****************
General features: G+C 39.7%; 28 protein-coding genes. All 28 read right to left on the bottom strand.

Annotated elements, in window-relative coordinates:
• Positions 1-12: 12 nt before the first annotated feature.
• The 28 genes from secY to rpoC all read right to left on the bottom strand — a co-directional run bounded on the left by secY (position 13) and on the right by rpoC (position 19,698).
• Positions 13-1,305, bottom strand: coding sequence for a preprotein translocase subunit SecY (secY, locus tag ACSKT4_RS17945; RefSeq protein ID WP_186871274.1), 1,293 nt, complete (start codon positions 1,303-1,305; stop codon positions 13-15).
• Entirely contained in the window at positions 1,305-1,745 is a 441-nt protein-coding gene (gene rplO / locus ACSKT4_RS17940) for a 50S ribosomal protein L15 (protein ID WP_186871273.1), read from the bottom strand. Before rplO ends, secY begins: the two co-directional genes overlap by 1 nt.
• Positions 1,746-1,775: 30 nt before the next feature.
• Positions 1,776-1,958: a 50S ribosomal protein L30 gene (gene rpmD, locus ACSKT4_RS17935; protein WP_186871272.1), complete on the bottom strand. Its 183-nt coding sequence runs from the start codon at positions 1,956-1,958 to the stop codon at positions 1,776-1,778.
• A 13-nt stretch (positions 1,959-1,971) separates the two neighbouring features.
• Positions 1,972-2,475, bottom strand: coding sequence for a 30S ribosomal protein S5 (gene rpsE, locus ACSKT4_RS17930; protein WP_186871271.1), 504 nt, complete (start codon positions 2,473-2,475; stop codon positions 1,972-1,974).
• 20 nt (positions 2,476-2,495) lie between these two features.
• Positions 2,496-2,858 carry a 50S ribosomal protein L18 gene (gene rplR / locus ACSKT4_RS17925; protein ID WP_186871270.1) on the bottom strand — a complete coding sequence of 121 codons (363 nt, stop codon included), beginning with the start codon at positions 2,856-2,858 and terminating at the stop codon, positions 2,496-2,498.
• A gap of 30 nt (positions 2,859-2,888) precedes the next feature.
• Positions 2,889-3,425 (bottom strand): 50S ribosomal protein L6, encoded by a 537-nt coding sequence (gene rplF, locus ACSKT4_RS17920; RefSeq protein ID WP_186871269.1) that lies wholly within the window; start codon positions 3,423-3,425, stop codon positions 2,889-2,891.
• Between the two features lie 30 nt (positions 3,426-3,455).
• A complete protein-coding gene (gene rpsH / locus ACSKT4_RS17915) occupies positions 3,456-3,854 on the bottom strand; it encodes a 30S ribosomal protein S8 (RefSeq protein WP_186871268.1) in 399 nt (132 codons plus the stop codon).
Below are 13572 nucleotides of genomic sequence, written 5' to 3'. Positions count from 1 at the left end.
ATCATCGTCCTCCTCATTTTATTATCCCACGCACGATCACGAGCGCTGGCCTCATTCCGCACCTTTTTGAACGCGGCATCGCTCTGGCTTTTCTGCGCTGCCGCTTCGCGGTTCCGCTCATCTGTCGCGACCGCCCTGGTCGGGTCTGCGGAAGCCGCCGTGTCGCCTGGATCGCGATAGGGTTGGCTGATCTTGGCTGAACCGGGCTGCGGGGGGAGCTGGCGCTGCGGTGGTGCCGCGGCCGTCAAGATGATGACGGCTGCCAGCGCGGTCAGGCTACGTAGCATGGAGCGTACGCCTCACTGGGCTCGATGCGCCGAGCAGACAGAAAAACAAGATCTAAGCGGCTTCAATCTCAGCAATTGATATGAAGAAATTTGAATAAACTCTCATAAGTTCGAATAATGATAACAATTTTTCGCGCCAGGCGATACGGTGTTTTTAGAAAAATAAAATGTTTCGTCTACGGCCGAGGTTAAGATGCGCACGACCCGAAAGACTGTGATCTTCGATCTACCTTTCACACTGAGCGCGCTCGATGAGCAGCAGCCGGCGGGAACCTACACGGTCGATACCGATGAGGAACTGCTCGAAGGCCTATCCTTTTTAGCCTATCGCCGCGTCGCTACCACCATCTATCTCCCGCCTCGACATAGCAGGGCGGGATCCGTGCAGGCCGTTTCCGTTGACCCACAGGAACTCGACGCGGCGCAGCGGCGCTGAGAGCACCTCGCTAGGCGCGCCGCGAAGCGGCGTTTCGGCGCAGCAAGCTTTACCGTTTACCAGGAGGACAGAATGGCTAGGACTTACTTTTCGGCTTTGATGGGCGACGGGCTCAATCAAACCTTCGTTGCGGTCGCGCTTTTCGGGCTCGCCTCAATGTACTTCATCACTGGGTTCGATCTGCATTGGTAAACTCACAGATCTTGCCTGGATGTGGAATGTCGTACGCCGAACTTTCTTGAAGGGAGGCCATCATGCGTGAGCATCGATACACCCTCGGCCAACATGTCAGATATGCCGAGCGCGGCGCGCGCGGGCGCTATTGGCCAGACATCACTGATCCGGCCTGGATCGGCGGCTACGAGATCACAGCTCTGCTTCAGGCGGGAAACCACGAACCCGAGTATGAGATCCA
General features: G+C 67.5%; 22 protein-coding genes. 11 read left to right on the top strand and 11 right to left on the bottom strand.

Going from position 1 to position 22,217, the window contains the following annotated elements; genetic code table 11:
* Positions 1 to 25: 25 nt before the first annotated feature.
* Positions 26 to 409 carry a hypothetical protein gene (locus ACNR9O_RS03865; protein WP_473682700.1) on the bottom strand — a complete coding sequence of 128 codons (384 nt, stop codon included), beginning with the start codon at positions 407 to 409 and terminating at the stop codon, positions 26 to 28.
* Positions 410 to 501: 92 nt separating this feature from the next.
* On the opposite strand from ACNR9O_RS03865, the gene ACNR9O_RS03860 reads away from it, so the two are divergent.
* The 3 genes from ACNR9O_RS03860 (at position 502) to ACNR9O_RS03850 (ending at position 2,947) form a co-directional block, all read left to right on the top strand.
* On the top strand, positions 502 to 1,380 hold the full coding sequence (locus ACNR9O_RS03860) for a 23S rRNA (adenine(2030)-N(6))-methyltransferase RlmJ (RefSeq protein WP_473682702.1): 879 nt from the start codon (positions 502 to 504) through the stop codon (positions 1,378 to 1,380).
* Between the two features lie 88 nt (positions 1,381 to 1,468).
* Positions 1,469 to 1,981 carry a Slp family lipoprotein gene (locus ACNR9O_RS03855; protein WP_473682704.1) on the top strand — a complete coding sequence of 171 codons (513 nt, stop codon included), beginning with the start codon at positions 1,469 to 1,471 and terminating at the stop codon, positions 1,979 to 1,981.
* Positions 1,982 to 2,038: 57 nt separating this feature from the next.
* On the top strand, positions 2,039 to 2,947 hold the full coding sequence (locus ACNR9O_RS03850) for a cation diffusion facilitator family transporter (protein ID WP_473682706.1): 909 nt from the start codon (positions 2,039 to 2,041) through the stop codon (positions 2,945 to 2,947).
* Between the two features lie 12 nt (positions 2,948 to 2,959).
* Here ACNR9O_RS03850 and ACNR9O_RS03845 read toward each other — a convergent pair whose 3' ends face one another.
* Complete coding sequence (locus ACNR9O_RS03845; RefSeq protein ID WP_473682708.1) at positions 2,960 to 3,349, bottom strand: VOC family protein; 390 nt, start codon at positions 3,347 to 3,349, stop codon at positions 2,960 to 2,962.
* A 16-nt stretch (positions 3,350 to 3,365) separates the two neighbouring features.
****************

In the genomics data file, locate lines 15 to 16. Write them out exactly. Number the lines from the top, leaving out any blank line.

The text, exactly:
• Between the two features lie 30 nt (positions 3,426-3,455).
• A complete protein-coding gene (gene rpsH / locus ACSKT4_RS17915) occupies positions 3,456-3,854 on the bottom strand; it encodes a 30S ribosomal protein S8 (RefSeq protein WP_186871268.1) in 399 nt (132 codons plus the stop codon).